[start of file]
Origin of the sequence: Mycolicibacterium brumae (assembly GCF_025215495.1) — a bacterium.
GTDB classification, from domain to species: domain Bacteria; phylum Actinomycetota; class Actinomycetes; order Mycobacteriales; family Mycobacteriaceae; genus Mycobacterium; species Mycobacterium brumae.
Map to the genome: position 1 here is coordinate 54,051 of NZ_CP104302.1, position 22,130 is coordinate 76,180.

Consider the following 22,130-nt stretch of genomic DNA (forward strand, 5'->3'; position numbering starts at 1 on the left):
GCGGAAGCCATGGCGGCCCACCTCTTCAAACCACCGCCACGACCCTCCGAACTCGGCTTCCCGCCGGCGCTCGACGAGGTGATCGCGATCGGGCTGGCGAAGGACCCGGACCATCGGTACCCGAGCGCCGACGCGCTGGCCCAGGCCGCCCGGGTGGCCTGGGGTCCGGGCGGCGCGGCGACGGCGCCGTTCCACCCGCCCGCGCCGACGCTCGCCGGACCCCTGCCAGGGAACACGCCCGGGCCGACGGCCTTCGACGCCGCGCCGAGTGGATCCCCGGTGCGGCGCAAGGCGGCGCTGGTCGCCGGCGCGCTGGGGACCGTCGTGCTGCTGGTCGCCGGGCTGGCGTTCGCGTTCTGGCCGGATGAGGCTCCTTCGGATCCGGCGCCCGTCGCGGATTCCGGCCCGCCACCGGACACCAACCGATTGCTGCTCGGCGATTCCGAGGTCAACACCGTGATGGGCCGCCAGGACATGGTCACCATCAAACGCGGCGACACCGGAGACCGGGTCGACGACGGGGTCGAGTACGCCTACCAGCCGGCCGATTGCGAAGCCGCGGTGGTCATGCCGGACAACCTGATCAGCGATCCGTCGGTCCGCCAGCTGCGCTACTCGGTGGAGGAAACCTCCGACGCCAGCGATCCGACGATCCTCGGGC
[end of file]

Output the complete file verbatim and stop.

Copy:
Origin of the sequence: Mycolicibacterium brumae (assembly GCF_025215495.1) — a bacterium.
GTDB classification, from domain to species: domain Bacteria; phylum Actinomycetota; class Actinomycetes; order Mycobacteriales; family Mycobacteriaceae; genus Mycobacterium; species Mycobacterium brumae.
Map to the genome: position 1 here is coordinate 54,051 of NZ_CP104302.1, position 22,130 is coordinate 76,180.

Consider the following 22,130-nt stretch of genomic DNA (forward strand, 5'->3'; position numbering starts at 1 on the left):
GCGGAAGCCATGGCGGCCCACCTCTTCAAACCACCGCCACGACCCTCCGAACTCGGCTTCCCGCCGGCGCTCGACGAGGTGATCGCGATCGGGCTGGCGAAGGACCCGGACCATCGGTACCCGAGCGCCGACGCGCTGGCCCAGGCCGCCCGGGTGGCCTGGGGTCCGGGCGGCGCGGCGACGGCGCCGTTCCACCCGCCCGCGCCGACGCTCGCCGGACCCCTGCCAGGGAACACGCCCGGGCCGACGGCCTTCGACGCCGCGCCGAGTGGATCCCCGGTGCGGCGCAAGGCGGCGCTGGTCGCCGGCGCGCTGGGGACCGTCGTGCTGCTGGTCGCCGGGCTGGCGTTCGCGTTCTGGCCGGATGAGGCTCCTTCGGATCCGGCGCCCGTCGCGGATTCCGGCCCGCCACCGGACACCAACCGATTGCTGCTCGGCGATTCCGAGGTCAACACCGTGATGGGCCGCCAGGACATGGTCACCATCAAACGCGGCGACACCGGAGACCGGGTCGACGACGGGGTCGAGTACGCCTACCAGCCGGCCGATTGCGAAGCCGCGGTGGTCATGCCGGACAACCTGATCAGCGATCCGTCGGTCCGCCAGCTGCGCTACTCGGTGGAGGAAACCTCCGACGCCAGCGATCCGACGATCCTCGGGC